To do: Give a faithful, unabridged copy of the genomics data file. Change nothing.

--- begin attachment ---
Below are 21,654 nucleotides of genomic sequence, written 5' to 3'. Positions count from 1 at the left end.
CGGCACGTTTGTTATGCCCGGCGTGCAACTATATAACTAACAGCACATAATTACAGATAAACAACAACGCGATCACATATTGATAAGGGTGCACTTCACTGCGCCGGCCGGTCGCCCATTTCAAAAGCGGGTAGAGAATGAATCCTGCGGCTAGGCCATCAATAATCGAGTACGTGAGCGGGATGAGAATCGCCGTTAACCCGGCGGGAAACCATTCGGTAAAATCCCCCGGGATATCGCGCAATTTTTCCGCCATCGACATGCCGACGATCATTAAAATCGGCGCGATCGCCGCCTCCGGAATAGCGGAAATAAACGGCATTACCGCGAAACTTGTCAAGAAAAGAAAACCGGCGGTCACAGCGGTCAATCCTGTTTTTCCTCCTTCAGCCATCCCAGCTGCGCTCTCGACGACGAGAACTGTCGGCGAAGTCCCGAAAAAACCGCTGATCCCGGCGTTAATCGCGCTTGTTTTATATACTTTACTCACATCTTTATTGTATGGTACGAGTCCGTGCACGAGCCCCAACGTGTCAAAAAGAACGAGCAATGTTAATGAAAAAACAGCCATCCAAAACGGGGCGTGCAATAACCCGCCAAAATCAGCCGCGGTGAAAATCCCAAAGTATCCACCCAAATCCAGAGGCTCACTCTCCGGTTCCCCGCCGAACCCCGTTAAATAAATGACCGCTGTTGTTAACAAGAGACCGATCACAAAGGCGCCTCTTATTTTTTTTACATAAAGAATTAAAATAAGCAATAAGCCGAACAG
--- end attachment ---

Below are 21,654 nucleotides of genomic sequence, written 5' to 3'. Positions count from 1 at the left end.
CGGCACGTTTGTTATGCCCGGCGTGCAACTATATAACTAACAGCACATAATTACAGATAAACAACAACGCGATCACATATTGATAAGGGTGCACTTCACTGCGCCGGCCGGTCGCCCATTTCAAAAGCGGGTAGAGAATGAATCCTGCGGCTAGGCCATCAATAATCGAGTACGTGAGCGGGATGAGAATCGCCGTTAACCCGGCGGGAAACCATTCGGTAAAATCCCCCGGGATATCGCGCAATTTTTCCGCCATCGACATGCCGACGATCATTAAAATCGGCGCGATCGCCGCCTCCGGAATAGCGGAAATAAACGGCATTACCGCGAAACTTGTCAAGAAAAGAAAACCGGCGGTCACAGCGGTCAATCCTGTTTTTCCTCCTTCAGCCATCCCAGCTGCGCTCTCGACGACGAGAACTGTCGGCGAAGTCCCGAAAAAACCGCTGATCCCGGCGTTAATCGCGCTTGTTTTATATACTTTACTCACATCTTTATTGTATGGTACGAGTCCGTGCACGAGCCCCAACGTGTCAAAAAGAACGAGCAATGTTAATGAAAAAACAGCCATCCAAAACGGGGCGTGCAATAACCCGCCAAAATCAGCCGCGGTGAAAATCCCAAAGTATCCACCCAAATCCAGAGGCTCACTCTCCGGTTCCCCGCCGAACCCCGTTAAATAAATGACCGCTGTTGTTAACAAGAGACCGATCACAAAGGCGCCTCTTATTTTTTTTACATAAAGAATTAAAATAAGCAATAAGCCGAACAG